Thursday, August 14, 2014

A Time to Kill (1996)

Director: Joel Schumacher
Writers:  John  Grisham, Akiva Goldsman
Cast:       Matthew McConaughey, Samuel L. Jackson, Sandra Bullock, Kevin Spacey

A young lawyer defends a black man accused of murdering two men who raped his 10-year-old daughter, sparking a rebirth of KKK. 

Film is an adaptation of John Grisham's novel by the same name and it is one of the better adaptations of his novels to the screen. Apart from this I have seen 'The Rainmaker', 'The Pelican Brief' and 'The Firm' and not surprisingly Rainmaker is the best directed one out of these which is not surprising since it is a Coppola film. The only novel out of these that I have read is 'The Firm' which I think was recommended to me by my good friend Kieve (or was it 'Silence of the Lambs'). 

The film is around two and hours long and I didn't mind its length since it is not just concentrating purely on the court trial. Joel Schumacher is not a grade A director and you are not expecting a cinematic masterpiece from him but what you get is a solid enough film which is a good one-time watch. Film was a commercial success and it got some criticisms due to what some people would perceive as glorification of vigilantism. I don't understand these glorifying accusations that people make against films in general. I can understand it when people are talking about children's films but as an adult you are supposed to be able to form opinions and the films just need to make you think about all these dilemmas if at all it is supposed to make you think. What it made me think about is the American jury system with which I have always been uncomfortable with. Is it better to rely on a judge like we do in India and hope that the institution don't get corrupted or have s system like in US where you rely on a citizen jury knowing that everyone is prone to biases and many irrational things cloud our judgement.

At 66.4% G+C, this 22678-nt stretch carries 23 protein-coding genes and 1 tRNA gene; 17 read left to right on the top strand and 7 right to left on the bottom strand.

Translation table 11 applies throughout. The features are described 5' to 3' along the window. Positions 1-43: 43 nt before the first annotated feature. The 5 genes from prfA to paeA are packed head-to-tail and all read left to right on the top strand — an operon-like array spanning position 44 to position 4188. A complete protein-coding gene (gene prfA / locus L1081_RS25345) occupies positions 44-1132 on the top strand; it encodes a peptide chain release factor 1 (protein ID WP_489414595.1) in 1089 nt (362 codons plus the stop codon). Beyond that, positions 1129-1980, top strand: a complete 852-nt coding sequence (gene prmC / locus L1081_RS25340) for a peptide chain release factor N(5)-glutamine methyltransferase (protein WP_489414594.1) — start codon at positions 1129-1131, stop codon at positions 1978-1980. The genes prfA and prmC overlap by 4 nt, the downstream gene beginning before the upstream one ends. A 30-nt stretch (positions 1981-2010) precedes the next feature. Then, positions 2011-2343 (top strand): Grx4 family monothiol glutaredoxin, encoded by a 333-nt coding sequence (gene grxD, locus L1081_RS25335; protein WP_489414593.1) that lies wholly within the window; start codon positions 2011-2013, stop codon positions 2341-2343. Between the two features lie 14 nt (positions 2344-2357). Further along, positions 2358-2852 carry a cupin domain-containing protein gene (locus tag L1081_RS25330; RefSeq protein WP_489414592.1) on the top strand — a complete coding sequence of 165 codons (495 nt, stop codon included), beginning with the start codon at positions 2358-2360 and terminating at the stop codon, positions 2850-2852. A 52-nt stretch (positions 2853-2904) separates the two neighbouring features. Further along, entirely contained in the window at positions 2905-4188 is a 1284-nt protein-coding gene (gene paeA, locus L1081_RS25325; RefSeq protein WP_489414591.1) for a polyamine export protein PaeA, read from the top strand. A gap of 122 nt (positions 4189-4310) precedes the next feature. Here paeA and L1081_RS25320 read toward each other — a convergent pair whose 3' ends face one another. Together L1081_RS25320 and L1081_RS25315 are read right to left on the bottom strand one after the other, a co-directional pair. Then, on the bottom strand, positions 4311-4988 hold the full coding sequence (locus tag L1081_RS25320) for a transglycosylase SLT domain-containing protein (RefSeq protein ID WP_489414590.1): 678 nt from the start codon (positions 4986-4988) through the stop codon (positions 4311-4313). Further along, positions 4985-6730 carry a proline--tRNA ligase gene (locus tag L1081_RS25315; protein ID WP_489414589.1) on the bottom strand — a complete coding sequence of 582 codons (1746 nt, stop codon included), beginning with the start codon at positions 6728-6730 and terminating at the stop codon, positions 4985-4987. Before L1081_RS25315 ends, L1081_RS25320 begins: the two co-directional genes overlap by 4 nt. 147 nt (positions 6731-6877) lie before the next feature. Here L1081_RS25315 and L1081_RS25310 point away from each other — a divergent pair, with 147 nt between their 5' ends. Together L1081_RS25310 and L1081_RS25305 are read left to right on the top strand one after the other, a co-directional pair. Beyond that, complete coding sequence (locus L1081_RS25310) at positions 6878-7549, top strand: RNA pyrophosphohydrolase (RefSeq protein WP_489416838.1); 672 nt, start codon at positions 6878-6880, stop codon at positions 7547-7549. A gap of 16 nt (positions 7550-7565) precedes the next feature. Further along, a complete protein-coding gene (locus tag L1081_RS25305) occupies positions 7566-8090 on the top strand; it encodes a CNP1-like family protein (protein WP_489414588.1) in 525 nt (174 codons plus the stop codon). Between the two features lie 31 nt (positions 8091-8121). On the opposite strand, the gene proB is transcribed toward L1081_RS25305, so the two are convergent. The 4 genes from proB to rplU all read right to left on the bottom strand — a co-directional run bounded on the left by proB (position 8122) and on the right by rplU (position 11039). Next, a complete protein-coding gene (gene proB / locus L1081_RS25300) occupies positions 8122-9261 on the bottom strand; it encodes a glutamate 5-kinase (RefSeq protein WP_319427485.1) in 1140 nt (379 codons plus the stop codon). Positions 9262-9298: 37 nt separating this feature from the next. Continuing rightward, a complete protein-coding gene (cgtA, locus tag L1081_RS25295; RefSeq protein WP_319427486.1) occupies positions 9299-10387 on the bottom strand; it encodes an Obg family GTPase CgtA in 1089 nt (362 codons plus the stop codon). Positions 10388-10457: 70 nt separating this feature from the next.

'A Time to Kill' and 'Dazed & Confused' are cited as McConaughey's better works before he hit his McConaissance. He is playing another one of his stereotypical heavily accented man from redneck part of America. But I have to say his best performance in a lawyer role would be in Richard Linklater's 'Bernie'.

Rating: 3.5/5